March 12th, 2012
– – – Part 3 in the Survival Gear Series – – –
Referring to our safety and survival gear list, let’s have a look at these two items:
– survival rations or protein bars
– extra water purification tablets
Let’s jump down to the food and water components: “survival rations or protein bars.” Basically, you should have food with you to provide needed calories while you wait to be found or facilitate your own rescue in some other way (such as walk out). Good survival food
– keeps for a long time
– provides lots of calories
– doesn’t take up too much space
– doesn’t create a lot of garbage (a good principal for all food for trips)
– isn’t overly smelly
This last one might not be obvious, but around here, if you were stuck in the bush overnight and cracked open a can of tuna or sardines to snack on, you’d likely become a snack for the wolves (or in summer, the bears)! Take something that isn’t quite so appealing to the wildlife. A good source of calories, although not particularly tasty, is bacon grease or butter. After all, the Voyageurs lived on pemmican, which is 50% fat and 50% dried meat and berries (when they didn’t have fresh meat or berries to eat).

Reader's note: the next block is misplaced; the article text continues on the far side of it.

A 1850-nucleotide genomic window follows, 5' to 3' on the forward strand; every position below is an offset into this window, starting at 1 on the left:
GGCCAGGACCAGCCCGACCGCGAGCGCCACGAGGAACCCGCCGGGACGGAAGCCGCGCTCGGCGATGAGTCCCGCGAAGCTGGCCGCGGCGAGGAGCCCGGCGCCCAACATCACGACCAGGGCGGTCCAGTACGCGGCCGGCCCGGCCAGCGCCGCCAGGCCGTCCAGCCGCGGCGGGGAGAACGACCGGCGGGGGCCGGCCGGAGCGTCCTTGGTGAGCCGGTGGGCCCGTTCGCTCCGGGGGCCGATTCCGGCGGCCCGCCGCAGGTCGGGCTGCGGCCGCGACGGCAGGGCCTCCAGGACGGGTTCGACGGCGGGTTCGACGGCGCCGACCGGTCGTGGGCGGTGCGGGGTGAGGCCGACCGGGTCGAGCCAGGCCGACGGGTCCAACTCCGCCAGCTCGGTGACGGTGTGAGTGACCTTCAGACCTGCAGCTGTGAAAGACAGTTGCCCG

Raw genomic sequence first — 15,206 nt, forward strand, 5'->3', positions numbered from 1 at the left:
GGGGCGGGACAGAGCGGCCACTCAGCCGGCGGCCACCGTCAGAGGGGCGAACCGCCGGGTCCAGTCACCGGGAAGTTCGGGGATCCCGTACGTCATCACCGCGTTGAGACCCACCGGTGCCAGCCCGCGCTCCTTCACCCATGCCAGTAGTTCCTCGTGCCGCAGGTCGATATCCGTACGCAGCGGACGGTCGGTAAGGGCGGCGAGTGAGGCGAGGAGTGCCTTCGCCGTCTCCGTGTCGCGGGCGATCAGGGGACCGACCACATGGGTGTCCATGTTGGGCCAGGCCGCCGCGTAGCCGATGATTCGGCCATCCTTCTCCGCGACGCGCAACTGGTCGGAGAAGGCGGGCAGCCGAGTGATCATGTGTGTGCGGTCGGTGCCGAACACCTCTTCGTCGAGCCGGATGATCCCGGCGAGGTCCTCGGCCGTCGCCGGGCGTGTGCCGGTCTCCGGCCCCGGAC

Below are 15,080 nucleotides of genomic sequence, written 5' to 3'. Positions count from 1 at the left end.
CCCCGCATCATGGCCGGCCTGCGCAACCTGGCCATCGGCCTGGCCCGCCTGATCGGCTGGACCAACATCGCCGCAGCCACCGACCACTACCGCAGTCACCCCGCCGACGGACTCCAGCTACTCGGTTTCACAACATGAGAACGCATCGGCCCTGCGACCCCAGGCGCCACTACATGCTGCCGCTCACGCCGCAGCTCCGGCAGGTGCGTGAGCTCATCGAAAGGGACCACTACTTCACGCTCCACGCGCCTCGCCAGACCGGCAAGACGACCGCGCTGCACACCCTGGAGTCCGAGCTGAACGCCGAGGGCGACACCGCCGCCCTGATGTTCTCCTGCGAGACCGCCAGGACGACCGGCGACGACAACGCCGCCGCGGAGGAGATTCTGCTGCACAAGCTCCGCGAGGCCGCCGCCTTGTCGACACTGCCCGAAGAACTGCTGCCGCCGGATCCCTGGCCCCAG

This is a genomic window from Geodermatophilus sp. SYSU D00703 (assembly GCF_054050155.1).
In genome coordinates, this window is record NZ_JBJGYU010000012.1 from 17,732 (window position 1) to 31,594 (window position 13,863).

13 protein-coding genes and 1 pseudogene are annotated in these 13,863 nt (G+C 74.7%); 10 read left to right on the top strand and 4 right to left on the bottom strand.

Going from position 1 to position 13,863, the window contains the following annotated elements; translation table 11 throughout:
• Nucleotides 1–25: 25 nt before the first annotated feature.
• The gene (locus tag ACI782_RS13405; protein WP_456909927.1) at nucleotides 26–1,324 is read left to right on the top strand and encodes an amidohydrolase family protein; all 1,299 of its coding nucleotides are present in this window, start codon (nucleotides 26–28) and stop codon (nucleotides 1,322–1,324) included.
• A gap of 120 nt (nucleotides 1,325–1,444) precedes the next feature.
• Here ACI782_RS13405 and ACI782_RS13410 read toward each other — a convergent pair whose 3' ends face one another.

As for water, it is very important not to become dehydrated while waiting for help to arrive. If you’re on a canoe or kayak trip, there’s bound to be water nearby, but do not drink untreated water from anywhere beavers or ducks swim. Beaver fever, properly known as giardia, is very serious — it will feel like the worst flu you’ve ever had. There is a slight risk of salmonella from water ducks swim in. For these reasons, make sure to bring some water treatment capsules in a waterproof container with you. We like Aquatabs) from MEC. They are super-easy to use. Simply add one tablet to a 1-litre water bottle (double it for particularly dirty/cloudy water) and let it sit for a half hour. If you have a mechanical water filter, it must be rated down to one micron in size and be properly maintained. You can also boil water to kill giardia — one minute of a full, rolling boil (2 minutes at altitudes above 2,000 m) — and then let the water cool.
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